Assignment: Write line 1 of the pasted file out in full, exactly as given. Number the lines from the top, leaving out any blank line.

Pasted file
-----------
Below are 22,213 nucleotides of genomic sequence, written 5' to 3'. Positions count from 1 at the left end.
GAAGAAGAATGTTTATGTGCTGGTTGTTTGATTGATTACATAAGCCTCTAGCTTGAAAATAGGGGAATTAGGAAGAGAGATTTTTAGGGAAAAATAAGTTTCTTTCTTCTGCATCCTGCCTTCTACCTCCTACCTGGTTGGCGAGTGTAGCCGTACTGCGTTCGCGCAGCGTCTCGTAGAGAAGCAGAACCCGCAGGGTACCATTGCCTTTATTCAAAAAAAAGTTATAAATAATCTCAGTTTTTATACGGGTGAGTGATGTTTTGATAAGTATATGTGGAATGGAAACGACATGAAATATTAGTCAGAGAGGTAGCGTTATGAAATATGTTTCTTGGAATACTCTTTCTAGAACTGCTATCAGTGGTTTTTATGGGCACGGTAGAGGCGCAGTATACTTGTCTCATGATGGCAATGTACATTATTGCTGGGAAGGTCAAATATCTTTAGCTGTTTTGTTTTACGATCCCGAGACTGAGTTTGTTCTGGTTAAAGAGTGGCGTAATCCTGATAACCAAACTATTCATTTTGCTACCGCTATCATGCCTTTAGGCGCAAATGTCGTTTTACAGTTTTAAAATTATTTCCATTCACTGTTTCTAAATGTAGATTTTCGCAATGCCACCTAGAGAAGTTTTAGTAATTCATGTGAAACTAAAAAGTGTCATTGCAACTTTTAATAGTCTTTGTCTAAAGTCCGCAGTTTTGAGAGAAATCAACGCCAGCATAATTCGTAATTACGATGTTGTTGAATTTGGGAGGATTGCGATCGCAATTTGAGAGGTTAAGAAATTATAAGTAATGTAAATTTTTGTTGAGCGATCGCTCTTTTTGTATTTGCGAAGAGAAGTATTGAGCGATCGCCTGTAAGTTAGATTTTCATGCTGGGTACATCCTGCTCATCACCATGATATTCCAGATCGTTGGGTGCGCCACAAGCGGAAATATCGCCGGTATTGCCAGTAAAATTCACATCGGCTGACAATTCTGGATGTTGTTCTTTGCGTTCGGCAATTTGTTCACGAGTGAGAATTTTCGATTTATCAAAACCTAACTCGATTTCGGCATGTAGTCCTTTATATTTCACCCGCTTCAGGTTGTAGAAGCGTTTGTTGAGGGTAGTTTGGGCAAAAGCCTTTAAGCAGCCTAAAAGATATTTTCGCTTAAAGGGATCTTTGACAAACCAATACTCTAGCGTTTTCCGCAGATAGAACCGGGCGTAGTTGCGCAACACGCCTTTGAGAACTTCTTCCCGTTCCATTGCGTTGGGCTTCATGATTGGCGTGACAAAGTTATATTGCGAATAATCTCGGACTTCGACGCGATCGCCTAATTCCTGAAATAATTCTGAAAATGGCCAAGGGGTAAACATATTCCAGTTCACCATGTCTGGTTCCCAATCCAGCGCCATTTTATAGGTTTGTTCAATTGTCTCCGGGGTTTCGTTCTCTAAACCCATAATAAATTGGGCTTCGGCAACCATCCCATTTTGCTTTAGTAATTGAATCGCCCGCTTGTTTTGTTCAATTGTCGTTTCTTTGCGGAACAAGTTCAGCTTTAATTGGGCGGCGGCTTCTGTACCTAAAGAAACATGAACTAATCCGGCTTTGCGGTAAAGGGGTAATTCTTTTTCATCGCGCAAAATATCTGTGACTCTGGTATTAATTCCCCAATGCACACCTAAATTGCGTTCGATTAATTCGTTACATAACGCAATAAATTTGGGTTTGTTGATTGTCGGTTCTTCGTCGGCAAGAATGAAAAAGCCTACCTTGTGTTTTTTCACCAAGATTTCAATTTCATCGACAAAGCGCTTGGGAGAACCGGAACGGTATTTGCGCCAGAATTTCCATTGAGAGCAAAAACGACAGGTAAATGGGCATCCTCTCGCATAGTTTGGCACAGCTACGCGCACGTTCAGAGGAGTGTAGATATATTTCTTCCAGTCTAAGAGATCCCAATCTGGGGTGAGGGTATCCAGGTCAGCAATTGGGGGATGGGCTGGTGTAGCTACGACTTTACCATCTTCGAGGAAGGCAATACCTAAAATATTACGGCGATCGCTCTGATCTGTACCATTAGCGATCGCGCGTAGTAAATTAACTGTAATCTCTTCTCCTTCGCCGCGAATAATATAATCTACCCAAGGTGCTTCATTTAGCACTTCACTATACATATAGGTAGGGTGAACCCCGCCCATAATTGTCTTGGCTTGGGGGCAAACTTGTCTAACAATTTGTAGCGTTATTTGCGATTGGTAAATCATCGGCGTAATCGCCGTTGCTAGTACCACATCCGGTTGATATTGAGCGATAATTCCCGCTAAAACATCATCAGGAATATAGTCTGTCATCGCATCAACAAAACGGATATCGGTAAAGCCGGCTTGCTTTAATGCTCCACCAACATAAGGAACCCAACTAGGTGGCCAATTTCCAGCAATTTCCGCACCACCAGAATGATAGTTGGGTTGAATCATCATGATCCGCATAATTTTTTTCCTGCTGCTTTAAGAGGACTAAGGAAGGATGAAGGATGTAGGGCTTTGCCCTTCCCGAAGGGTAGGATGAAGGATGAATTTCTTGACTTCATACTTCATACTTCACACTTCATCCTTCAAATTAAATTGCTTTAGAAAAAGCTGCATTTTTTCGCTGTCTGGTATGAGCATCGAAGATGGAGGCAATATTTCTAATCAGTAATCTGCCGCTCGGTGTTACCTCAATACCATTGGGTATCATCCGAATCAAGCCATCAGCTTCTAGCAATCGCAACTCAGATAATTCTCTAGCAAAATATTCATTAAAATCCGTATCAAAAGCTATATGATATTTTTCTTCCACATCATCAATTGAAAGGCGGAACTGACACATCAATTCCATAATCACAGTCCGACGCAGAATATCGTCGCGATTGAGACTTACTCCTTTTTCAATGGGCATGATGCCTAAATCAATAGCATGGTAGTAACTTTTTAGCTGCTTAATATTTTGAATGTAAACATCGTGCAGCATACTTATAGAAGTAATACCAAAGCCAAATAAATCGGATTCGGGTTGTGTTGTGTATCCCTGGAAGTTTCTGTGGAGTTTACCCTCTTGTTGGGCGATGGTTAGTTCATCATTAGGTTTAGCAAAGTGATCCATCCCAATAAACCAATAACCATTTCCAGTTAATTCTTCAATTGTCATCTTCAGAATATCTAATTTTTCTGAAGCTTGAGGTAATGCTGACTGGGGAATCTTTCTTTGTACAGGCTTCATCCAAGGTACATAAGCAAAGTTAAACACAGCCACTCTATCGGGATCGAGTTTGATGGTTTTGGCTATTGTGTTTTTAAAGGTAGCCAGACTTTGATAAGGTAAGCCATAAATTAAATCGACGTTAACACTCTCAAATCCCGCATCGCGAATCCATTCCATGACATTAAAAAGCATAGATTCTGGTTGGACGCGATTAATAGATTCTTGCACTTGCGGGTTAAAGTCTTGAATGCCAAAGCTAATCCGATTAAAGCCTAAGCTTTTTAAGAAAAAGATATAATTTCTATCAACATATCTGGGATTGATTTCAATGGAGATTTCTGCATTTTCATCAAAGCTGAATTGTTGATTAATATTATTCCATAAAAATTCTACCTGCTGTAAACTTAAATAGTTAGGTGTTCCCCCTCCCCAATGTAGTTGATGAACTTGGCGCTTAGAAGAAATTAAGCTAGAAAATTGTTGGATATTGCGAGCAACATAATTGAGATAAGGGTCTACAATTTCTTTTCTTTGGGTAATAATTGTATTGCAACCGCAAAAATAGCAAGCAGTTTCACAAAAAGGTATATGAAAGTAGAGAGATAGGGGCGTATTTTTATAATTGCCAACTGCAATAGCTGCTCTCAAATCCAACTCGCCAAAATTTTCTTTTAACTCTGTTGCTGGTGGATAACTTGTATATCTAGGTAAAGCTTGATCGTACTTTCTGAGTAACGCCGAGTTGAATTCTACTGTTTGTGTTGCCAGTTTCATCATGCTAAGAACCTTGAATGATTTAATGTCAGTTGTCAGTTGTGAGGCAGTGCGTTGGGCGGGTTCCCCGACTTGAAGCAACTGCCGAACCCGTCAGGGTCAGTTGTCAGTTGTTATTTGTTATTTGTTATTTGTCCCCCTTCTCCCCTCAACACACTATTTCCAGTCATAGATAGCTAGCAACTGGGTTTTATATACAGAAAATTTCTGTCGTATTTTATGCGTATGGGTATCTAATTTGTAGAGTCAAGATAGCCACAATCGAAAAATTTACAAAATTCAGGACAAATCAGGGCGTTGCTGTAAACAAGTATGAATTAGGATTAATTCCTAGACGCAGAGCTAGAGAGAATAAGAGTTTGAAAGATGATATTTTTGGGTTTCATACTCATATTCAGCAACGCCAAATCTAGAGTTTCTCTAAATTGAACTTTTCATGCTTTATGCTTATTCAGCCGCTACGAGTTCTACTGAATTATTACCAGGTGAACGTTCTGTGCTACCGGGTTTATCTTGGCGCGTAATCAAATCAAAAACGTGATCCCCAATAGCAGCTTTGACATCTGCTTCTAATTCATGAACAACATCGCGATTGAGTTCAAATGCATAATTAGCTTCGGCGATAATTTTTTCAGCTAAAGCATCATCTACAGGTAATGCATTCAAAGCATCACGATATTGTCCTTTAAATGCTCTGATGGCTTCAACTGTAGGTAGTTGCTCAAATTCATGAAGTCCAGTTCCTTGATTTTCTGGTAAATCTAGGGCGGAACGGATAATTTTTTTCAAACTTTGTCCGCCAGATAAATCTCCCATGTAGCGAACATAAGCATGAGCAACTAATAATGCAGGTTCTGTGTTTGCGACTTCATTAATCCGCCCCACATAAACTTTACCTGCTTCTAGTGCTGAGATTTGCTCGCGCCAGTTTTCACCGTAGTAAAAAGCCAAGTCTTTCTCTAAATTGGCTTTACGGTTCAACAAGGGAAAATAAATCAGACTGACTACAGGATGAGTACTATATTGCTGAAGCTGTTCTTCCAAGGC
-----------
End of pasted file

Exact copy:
Below are 22,213 nucleotides of genomic sequence, written 5' to 3'. Positions count from 1 at the left end.